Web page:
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  5. "Hvad skal du lave de kommend…

"Hvad skal du lave de kommende dage?"

Translation:What are you going to do the coming days?

December 18, 2014



"...to do in the coming days."


"...lave i de kommende dage."


but that's the point isn't it? It needs the 'in' to be correct in English, but it appears not in Danish?


Danish doesn't care. You can express it either way, pretty much equivalently. :)
I'm not so sure about the English, but I'd say that a bit of colloquiality is fine. The version with "in" should be accepted as well, of course.


Ah, good to know. It doesn't quite make sense in English to this Englishman without the 'in', though.


I'd say using 'i' here is wrong in the Scandinavian languages, and I can't say I've heard it used even colloquially. (I'm native Norwegian, though, and may have missed a Danish slang here.)

However, I'd probably use "the next few days" rather than "coming days" in English (which isn't accepted by Duo), and honestly I think I'd use the same in Danish; "de næste [par] dage" (par dage = couple of days).


ASE native: This doesn't make sense without the in. It's broken English without it.


I would say 'what do you have to do during the coming days' or 'what must you do during the coming days". Or does 'skal' not always have a strong obligatory meaning?


"Or does 'skal' not always have a strong obligatory meaning?"

No, not always, the danish sentence simply asks you what you are doing for the next few days.


You cannot omit the preposition in English - would always include in, during etc.


This doesn't make sense in English. I understand that is how you say it in Danish, but make the translation accurate because it confuses us as to what that actually means.


Yes! There are an increasing amount of sentences that are very, very difficult to get right because the english translation is so awkward. This is not a complaint (I understand that it is mostly because the sentences are not easy to translate directly) just an observation.


All that's needed is the options to report "the English sentence is unnatural," but some items don't allow that option and I don't know why. It's a bug in the system.


If you translate into English and your translation is accepted, then you can not report the English sentence as unnatural.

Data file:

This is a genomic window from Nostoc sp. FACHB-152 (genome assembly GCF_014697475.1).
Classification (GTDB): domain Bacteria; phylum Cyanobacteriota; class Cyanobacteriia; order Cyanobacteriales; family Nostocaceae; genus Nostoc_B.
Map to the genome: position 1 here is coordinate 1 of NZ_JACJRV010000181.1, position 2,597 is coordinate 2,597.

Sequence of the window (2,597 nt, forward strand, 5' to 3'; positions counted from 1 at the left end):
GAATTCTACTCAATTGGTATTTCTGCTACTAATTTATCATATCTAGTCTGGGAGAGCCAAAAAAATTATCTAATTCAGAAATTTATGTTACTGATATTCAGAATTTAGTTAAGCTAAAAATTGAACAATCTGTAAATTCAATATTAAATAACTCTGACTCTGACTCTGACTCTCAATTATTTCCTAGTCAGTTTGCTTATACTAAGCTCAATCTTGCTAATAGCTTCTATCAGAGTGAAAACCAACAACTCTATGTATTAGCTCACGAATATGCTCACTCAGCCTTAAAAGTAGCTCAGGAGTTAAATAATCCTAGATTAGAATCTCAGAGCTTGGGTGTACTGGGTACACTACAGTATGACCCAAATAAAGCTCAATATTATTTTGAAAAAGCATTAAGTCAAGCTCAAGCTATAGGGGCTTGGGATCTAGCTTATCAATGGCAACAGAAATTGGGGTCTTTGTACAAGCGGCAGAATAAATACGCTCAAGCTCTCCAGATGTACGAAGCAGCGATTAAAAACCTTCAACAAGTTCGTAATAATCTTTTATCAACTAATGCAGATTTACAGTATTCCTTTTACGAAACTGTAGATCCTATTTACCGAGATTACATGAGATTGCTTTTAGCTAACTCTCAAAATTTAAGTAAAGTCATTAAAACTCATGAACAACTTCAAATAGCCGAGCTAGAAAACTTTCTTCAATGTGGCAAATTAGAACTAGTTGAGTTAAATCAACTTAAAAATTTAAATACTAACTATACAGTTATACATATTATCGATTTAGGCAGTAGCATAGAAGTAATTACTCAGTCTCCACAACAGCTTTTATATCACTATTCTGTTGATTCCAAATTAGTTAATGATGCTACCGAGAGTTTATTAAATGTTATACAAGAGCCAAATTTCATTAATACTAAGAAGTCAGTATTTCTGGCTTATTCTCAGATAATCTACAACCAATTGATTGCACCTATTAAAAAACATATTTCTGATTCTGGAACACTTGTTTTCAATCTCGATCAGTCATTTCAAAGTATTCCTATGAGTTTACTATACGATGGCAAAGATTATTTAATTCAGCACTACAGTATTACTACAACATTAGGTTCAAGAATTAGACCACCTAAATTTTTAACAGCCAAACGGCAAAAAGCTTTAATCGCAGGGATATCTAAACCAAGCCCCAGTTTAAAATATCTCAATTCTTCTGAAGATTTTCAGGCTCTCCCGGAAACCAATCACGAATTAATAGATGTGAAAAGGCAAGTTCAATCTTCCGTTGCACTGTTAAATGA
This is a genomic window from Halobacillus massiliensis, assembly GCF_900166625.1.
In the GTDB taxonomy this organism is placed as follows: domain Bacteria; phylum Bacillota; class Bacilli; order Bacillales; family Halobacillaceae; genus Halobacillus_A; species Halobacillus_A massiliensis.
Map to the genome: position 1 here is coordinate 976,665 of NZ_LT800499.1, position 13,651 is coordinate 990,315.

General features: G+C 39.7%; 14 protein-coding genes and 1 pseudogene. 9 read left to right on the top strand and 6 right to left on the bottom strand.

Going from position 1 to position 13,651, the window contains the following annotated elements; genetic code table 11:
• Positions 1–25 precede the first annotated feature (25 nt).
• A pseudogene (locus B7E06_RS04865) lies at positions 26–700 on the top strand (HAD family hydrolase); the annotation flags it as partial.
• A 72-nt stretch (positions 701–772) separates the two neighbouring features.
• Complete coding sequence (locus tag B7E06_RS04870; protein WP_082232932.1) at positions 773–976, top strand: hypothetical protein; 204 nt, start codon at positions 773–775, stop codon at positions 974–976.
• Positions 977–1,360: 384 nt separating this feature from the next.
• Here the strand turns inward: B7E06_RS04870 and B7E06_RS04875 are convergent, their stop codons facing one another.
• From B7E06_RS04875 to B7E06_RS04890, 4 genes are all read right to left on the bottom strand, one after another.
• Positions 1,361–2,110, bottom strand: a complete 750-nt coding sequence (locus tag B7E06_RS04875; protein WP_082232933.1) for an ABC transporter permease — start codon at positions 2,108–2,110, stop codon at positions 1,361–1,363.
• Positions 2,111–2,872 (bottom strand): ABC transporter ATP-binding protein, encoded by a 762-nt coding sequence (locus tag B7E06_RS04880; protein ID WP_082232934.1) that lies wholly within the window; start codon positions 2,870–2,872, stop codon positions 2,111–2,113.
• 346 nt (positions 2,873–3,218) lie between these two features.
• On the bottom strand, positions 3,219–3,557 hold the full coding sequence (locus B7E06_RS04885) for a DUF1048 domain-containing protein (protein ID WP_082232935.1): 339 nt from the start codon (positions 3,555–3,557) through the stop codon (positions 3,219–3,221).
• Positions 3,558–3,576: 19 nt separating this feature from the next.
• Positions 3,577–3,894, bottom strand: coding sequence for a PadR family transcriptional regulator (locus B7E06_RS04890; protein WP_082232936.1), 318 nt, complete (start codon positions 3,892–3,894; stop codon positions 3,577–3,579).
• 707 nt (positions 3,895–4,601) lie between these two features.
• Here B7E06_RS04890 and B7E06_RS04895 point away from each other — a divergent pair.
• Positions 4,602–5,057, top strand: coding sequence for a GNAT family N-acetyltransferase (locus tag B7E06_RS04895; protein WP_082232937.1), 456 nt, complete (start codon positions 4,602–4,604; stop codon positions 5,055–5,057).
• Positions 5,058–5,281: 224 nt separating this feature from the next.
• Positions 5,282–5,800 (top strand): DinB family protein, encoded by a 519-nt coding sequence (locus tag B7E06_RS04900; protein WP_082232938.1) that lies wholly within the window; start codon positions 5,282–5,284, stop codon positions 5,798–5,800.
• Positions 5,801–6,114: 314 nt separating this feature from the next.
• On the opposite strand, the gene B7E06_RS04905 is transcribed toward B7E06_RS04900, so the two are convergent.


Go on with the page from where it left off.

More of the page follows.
The English translation is iffy, and the reporting options do not allow users to report this......


I think you should always be able to report "other issue", then just explain the issue in free text and alternatively suggest a better sentence.

The Danish course is far worse than other languages I tried @Duolingo, so I think we need to continue reporting ...


If you translate into English and your translation is accepted, then you can not report the English sentence as unnatural.


there's some terrible English in this part of the course. In the coming days Duo is good for a giggle. And... The men do. They don't does. He does, I do, they do. Ah well. I guess I don't need to learn English.


This is not English!!


In / during needed here


Would there be any difference in meaning if you said "Hvad vil du gøre de kommende dage" rather than using "skal du lave"?


It would change the meaning of the Danish sentence, but would probably keep the English relatively the same. If we ask someone "hvad vil du gøre?" it is usually in a response to them telling us about a problem, and our question is asking what they will do about that problem. "I have a problem." - "What are you going to do about it?" "Jeg har et problem." - "Hvad vil du gøre ved det?"

There isn't the same subtext with "skal du lave" which is asking more directly about what you intend to do with your time or physically make/produce.


Got it! Thanks for your help DragonNights.


"What are you going to do the coming days?" Is that wrong English? Or misinterpreting Danish???


Neither "what shall" nor "what will" you do these coming days was accepted - I find that a flaw!


REALLY - "THE coming days" and NOT "THESE coming days"??? Does anybody really speak like that?

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